PNC Bank Corp. is in negotiations to market its $10 billion-asset mutual fund family through Merrill Lynch & Co., PaineWebber, and other major brokerage firms, sources close to the talks said.
Sales agreements could be signed within the next six weeks.
The move would put PNC in the company of such industry leaders as Chase Manhattan Corp. and NationsBank Corp., which have made solid progress in reaching investors outside their own customer base.
The ability to rack up sales through nonbank brokerages is considered a mark of maturity for a bank-managed fund family.
"We're setting the stage for what we hope will be a massive ability to access more brokers, and more customers," said Karen Sabath, president of Compass Capital Group, PNC's New York-based asset management unit.
She estimated that deals with unaffiliated brokerages will connect PNC with as many as 50,000 additional brokers.
The vehicle for PNC's drive to sell its proprietary mutual funds beyonds its branch walls is its Compass Capital Funds family. The fund family was formed last week through a merger of three separate mutual fund businesses.
PNC combined its $7.5 billion-asset PNC Funds with two fund businesses it acquired over the last year, when it bought Midlantic Corp., a New Jersey banking company, and BlackRock Financial Management, a New York money manager.
The Compass Capital Funds are now being sold through PNC's 228 brokers and 150 trust officers and through 20 financial planners who are not affiliated with PNC, said Salvatore M. Capizzi, national sales manager.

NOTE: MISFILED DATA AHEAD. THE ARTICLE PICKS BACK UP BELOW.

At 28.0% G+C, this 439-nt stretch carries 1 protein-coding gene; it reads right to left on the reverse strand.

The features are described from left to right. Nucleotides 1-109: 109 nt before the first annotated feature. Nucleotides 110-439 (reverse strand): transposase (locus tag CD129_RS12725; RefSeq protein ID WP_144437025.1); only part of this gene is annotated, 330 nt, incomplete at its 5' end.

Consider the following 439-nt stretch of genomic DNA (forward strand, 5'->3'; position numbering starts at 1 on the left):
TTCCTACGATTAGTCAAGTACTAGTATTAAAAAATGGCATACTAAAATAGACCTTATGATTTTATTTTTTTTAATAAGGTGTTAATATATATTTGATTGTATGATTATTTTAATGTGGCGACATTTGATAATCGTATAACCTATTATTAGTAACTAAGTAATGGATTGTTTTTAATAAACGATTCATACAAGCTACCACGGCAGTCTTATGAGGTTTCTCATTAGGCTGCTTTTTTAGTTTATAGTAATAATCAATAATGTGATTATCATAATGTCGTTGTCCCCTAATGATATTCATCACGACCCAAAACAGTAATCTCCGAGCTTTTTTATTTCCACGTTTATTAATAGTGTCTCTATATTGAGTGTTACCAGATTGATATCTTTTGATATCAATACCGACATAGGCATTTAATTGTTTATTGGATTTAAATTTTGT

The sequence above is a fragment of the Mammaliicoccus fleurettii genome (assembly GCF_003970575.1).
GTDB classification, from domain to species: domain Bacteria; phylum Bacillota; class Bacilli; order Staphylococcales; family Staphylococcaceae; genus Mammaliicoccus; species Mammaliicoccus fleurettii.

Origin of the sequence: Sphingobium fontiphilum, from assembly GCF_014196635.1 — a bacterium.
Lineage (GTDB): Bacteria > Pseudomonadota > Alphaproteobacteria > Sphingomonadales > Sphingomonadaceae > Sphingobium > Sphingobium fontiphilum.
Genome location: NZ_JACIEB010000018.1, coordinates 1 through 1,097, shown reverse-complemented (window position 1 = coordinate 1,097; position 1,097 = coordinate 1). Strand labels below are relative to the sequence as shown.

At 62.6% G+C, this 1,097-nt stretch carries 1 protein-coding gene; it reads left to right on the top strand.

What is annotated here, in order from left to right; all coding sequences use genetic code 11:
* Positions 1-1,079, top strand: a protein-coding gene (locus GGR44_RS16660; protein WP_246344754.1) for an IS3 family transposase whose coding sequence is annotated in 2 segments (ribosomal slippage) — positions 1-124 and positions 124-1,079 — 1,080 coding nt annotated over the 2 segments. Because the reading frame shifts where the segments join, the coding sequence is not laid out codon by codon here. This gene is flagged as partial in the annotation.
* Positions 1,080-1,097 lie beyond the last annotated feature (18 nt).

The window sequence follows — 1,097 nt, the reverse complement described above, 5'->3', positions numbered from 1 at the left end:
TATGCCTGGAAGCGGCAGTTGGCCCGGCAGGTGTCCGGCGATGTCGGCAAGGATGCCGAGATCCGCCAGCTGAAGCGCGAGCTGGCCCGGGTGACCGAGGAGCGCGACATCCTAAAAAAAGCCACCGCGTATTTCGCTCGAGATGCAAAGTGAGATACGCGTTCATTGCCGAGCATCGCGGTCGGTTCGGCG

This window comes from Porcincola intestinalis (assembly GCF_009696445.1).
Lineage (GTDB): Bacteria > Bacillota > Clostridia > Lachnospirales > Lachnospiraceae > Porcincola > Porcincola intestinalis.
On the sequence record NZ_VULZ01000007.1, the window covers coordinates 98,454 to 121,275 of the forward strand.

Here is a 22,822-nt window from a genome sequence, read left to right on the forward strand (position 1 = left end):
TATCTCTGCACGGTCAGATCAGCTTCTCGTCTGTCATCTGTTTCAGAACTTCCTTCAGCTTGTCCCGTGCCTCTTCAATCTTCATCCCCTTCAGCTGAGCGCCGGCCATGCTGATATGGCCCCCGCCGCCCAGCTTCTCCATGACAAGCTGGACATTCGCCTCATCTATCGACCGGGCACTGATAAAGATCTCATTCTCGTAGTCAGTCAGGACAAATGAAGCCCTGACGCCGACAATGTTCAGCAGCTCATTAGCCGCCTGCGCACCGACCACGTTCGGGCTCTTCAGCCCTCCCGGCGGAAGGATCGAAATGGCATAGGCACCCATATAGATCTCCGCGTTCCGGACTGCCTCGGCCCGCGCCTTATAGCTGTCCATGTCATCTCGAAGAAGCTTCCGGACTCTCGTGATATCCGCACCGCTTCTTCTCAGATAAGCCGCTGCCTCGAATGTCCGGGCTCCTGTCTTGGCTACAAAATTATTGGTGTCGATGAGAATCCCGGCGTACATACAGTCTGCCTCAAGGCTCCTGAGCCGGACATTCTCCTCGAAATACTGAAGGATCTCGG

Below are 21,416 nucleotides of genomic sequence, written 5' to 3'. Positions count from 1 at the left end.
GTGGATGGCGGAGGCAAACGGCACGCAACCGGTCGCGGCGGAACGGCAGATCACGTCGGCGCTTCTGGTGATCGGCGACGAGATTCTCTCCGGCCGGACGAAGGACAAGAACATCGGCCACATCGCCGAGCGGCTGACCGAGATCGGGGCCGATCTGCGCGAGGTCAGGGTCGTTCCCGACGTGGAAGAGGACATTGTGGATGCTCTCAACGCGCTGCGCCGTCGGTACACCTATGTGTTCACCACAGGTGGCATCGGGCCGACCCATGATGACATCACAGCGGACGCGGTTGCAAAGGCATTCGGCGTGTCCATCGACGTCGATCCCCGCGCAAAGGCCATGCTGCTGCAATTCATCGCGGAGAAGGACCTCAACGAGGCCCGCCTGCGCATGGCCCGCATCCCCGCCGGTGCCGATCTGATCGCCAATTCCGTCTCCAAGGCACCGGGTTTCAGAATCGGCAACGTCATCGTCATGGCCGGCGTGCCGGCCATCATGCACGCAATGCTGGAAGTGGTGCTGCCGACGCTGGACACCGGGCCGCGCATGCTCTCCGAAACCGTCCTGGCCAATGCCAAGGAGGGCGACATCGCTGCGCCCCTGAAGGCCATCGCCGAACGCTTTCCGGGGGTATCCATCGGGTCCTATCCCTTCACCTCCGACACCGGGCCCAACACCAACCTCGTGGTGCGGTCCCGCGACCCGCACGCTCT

But some observers say PNC has a long road ahead of it before brokers will take notice.
"You need to look at building a distribution infrastructure on a three- to five-year time horizon," said Avi Nachmany, a partner at Strategic Insight, New York. "You need experience, and you need time to execute the strategy - and I'm not sure of how many banks are willing to wait that long."
Many of the Compass Capital Funds can boast a three-year track record, or longer, but some of the portfolios are much younger. And because PNC chose to go with Midlantic's lesser-known Compass moniker for the new fund family, the company will have to build name recognition almost from scratch.
Ms. Sabath said she is unfazed, and that the company will be aggressive in courting new business. The Compass Capital unit has already hired one salesperson to push the funds outside the bank channel, and has plans to hire five more by yearend, she said.